The rest of my memory comes up mostly empty, save for flashes of my mother shaking and pacing as my father is on his knees with a tiny screwdriver, covered in ever-rising cold water. They're only students and can't pay for a locksmith.
A few weeks later, we receive our water bill and it is astronomically high. When my parents blame me, I throw a tantrum because all of this was my grandparents' fault. Why can't they leave? Our family should be three, not five. They tell me I wouldn't have survived had my grandparents not been there to take care of me. I complain that they're holding me back, so stuck in their old ways, in the past, part of a distant country.
That night, I trap a few fireflies in a cardboard box and try to drown them. My mother catches me in the act and tells me I'm a monster. I'm still angry and bitter, but more than that I am confused and lonely.
It's not hard to look past these ugly memories.
Years later, I move out, start a new career, and stop talking to my parents. But then my grandpa passes and I start corresponding with my mother again. She says my grandma misses me so much, just wants to cook me a meal again. It's too much to think about, so I close my email browser before I can hit "Send." I scroll over to Amazon, where I order myself a wok. It's been in my "Save for Later" collection for years.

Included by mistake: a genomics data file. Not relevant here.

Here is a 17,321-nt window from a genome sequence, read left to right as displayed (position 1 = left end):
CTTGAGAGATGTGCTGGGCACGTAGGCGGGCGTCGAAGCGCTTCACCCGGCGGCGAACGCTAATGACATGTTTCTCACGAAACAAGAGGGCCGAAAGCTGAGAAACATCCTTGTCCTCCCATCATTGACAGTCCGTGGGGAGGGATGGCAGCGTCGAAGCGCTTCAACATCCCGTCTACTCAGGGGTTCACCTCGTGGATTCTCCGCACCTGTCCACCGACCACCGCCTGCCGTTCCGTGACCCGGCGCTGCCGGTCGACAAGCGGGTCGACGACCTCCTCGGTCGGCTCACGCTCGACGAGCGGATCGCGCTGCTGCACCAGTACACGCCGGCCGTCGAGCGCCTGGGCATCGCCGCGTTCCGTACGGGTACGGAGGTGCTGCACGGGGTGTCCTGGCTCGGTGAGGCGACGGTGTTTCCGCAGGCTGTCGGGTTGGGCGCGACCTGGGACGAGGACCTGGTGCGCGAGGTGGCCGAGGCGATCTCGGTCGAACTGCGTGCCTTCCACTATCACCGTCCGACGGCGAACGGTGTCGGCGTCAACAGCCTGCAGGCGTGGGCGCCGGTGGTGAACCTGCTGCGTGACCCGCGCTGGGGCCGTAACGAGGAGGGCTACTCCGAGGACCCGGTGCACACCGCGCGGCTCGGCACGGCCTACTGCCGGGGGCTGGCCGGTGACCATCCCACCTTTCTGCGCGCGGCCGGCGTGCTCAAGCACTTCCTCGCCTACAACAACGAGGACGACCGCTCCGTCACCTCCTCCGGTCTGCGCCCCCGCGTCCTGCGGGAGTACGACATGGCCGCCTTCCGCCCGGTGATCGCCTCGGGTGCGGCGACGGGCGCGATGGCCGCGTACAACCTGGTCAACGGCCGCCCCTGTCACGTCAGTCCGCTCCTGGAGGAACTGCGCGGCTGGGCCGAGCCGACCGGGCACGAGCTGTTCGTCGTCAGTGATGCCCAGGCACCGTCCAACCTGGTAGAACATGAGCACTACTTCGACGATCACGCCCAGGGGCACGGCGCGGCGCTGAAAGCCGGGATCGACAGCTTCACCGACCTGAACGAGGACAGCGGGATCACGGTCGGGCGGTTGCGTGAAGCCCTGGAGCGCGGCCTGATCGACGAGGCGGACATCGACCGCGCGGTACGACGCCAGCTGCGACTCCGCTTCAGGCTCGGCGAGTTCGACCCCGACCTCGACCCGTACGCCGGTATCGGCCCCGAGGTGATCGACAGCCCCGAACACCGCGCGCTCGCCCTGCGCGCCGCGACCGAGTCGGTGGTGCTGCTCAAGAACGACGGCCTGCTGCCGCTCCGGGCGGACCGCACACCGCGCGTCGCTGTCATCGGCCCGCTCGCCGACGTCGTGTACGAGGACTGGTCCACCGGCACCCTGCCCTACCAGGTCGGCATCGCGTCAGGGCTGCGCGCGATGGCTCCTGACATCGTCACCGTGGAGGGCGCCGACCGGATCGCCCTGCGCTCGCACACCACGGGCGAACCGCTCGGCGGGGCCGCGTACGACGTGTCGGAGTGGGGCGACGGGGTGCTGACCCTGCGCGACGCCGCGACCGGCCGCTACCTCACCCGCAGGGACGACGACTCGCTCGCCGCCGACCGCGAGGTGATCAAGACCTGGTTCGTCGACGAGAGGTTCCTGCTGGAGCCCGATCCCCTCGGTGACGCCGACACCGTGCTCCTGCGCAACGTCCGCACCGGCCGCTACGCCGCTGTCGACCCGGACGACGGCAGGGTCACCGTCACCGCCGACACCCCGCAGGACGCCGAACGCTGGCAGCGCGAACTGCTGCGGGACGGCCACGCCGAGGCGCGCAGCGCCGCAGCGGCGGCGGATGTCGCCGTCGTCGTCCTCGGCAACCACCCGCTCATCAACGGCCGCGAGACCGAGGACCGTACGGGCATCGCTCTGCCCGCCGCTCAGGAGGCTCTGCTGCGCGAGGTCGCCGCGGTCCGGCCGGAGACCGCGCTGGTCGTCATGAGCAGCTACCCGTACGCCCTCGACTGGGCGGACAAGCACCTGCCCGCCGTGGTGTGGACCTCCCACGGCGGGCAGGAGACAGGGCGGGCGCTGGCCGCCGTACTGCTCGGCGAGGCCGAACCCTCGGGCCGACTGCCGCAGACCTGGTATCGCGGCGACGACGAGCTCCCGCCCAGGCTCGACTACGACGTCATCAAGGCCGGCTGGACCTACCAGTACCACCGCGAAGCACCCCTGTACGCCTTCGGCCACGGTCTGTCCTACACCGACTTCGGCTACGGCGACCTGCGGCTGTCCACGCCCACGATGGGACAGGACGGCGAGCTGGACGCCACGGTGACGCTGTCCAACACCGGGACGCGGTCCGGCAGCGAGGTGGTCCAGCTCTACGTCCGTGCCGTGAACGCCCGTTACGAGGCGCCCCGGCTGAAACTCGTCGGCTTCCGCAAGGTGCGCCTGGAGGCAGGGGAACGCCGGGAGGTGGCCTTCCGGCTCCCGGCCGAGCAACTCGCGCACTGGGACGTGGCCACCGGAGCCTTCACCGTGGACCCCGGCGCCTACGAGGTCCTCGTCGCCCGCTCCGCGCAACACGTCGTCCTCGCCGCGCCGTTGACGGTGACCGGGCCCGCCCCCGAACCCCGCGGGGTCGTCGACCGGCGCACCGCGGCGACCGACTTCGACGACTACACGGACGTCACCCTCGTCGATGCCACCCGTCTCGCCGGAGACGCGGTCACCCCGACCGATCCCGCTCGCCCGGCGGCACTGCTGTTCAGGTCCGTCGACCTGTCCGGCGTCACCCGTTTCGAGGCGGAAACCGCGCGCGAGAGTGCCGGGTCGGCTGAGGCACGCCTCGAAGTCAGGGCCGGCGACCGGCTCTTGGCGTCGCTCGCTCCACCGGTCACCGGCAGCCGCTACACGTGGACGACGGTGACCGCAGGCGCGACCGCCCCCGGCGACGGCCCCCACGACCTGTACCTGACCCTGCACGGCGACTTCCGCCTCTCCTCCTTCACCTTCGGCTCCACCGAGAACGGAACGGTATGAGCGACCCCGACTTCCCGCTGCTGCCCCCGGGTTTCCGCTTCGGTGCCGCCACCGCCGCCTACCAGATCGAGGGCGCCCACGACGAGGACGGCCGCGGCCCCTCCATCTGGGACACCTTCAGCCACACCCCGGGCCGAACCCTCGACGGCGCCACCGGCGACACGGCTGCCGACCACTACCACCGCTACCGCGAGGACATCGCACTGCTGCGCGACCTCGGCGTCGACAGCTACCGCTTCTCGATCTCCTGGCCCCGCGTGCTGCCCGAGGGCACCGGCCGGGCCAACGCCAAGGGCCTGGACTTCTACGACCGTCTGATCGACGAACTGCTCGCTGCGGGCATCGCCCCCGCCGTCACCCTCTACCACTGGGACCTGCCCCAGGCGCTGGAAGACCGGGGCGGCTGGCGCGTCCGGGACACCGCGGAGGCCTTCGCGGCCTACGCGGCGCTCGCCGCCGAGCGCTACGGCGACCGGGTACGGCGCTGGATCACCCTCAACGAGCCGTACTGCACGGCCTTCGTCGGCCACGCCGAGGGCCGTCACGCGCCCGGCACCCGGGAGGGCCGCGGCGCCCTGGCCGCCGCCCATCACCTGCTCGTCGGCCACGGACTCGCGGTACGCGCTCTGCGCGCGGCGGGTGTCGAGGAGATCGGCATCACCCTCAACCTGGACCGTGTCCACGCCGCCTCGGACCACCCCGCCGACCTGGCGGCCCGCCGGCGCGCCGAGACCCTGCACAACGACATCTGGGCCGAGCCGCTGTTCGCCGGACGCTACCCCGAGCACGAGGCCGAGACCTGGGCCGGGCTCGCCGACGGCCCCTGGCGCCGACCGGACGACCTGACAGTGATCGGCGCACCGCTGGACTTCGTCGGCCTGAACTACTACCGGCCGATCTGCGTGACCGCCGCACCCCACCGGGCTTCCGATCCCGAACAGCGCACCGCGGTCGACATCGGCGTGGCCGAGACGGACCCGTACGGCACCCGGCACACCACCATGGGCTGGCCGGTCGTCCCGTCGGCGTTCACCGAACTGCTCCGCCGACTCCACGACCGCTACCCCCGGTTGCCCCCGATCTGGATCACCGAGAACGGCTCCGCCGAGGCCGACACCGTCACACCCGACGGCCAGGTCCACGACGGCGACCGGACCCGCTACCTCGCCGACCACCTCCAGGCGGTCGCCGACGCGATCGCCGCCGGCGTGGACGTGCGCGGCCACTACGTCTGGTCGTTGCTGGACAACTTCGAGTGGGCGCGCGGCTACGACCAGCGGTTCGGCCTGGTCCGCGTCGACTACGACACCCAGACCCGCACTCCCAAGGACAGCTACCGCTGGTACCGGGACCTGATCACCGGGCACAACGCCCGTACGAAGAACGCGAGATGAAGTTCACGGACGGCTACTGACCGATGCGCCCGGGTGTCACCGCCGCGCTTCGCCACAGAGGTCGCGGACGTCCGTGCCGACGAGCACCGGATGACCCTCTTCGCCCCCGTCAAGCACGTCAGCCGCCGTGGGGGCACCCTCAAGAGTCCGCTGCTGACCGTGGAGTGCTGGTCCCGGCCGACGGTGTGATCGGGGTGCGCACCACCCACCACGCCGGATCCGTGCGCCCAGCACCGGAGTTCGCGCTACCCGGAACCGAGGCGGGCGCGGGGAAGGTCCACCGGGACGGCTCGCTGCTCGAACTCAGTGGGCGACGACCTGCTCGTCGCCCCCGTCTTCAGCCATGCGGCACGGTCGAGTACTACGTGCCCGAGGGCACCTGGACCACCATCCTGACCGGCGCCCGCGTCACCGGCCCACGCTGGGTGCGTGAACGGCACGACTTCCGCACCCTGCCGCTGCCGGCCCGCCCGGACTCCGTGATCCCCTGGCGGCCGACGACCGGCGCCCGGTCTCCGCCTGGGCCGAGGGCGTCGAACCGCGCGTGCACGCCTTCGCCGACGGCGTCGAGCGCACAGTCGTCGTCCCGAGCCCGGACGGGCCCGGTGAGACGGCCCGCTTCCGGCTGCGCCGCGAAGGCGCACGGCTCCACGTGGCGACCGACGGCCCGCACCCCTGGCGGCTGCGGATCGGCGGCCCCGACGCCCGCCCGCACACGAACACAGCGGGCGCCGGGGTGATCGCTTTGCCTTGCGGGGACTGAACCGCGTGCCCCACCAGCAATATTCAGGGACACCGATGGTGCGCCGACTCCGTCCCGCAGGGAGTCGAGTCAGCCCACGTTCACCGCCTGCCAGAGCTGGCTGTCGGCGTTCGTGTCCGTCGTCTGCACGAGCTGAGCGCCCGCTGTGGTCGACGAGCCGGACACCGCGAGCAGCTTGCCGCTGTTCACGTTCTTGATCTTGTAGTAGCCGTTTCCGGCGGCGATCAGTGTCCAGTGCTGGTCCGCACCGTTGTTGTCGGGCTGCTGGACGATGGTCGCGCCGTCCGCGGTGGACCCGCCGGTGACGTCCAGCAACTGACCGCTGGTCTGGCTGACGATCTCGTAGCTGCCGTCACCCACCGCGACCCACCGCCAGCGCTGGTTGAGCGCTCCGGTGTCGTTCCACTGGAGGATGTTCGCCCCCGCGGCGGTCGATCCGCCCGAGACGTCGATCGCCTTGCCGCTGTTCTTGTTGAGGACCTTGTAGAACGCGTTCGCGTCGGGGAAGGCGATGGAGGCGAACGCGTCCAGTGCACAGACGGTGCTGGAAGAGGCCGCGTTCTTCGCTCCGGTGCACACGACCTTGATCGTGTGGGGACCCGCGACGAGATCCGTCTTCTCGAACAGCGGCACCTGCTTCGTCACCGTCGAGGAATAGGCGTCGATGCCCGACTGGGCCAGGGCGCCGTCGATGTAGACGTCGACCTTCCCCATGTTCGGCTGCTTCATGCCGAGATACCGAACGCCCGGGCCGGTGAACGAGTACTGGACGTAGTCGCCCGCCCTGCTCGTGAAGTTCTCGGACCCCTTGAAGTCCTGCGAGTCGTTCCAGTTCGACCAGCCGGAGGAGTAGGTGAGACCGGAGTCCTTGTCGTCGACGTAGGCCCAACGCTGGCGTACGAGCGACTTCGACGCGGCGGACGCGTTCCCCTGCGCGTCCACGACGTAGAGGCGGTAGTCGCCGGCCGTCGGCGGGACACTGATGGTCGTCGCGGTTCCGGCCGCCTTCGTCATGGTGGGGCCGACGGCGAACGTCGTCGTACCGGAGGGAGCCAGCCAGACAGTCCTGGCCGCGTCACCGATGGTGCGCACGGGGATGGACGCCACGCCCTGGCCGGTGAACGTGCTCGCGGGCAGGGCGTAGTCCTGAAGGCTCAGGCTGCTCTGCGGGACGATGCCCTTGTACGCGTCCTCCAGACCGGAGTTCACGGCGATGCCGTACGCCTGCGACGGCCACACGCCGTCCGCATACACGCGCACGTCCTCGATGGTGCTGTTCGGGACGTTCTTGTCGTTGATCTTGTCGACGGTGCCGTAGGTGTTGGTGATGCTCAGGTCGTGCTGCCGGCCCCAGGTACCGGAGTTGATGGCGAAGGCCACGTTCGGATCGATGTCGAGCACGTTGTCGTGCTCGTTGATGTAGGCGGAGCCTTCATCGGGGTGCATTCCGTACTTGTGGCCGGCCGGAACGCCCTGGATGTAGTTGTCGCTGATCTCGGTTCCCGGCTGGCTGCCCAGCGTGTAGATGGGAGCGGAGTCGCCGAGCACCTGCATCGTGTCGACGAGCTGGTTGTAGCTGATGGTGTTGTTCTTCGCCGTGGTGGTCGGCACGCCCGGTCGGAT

The wok arrives midweek, but sits unopened a few weeks longer until I have the mental bandwidth to deal with the seasoning process. Does anyone in my family even cook with woks? I'd never stopped to ask. I'd never stopped to ask my family much of anything, unless it had to do with me.
What was my grandpa's actual name, even? It was always just "Grandpa." The last thing I remember him telling me was a story about the horrors of the Japanese invasion. Of a general lustfully chasing a young girl around town until she ran into a lake and nearly drowned herself just to get away. He said all this without his dentures in, so the story sounded gummy and impossibly far away. When I failed to respond with anything but a nod, he scratched his chin with his left hand, where he was missing his fourth finger from a factory accident.